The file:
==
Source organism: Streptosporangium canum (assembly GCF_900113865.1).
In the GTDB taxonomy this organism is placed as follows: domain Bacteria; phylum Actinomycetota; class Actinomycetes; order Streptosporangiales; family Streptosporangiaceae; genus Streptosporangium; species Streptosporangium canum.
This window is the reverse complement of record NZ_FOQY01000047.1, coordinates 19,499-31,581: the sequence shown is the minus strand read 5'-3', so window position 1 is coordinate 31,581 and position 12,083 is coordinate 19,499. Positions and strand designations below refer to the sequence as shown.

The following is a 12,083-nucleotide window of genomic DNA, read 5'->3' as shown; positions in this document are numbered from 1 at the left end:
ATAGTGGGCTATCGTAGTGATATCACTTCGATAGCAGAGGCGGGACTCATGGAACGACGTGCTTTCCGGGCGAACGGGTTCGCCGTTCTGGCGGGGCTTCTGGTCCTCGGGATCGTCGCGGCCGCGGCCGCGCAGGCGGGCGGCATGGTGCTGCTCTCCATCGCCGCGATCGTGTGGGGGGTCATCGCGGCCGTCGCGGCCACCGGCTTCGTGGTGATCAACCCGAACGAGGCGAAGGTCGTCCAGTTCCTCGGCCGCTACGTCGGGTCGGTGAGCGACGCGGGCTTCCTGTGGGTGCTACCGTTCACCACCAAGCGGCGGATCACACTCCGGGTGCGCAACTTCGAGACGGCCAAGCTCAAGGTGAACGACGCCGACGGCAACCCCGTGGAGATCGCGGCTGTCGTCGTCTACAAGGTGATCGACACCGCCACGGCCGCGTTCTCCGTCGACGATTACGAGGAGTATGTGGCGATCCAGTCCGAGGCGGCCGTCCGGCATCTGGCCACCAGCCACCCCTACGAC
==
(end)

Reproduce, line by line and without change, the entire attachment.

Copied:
Source organism: Streptosporangium canum (assembly GCF_900113865.1).
In the GTDB taxonomy this organism is placed as follows: domain Bacteria; phylum Actinomycetota; class Actinomycetes; order Streptosporangiales; family Streptosporangiaceae; genus Streptosporangium; species Streptosporangium canum.
This window is the reverse complement of record NZ_FOQY01000047.1, coordinates 19,499-31,581: the sequence shown is the minus strand read 5'-3', so window position 1 is coordinate 31,581 and position 12,083 is coordinate 19,499. Positions and strand designations below refer to the sequence as shown.

The following is a 12,083-nucleotide window of genomic DNA, read 5'->3' as shown; positions in this document are numbered from 1 at the left end:
ATAGTGGGCTATCGTAGTGATATCACTTCGATAGCAGAGGCGGGACTCATGGAACGACGTGCTTTCCGGGCGAACGGGTTCGCCGTTCTGGCGGGGCTTCTGGTCCTCGGGATCGTCGCGGCCGCGGCCGCGCAGGCGGGCGGCATGGTGCTGCTCTCCATCGCCGCGATCGTGTGGGGGGTCATCGCGGCCGTCGCGGCCACCGGCTTCGTGGTGATCAACCCGAACGAGGCGAAGGTCGTCCAGTTCCTCGGCCGCTACGTCGGGTCGGTGAGCGACGCGGGCTTCCTGTGGGTGCTACCGTTCACCACCAAGCGGCGGATCACACTCCGGGTGCGCAACTTCGAGACGGCCAAGCTCAAGGTGAACGACGCCGACGGCAACCCCGTGGAGATCGCGGCTGTCGTCGTCTACAAGGTGATCGACACCGCCACGGCCGCGTTCTCCGTCGACGATTACGAGGAGTATGTGGCGATCCAGTCCGAGGCGGCCGTCCGGCATCTGGCCACCAGCCACCCCTACGAC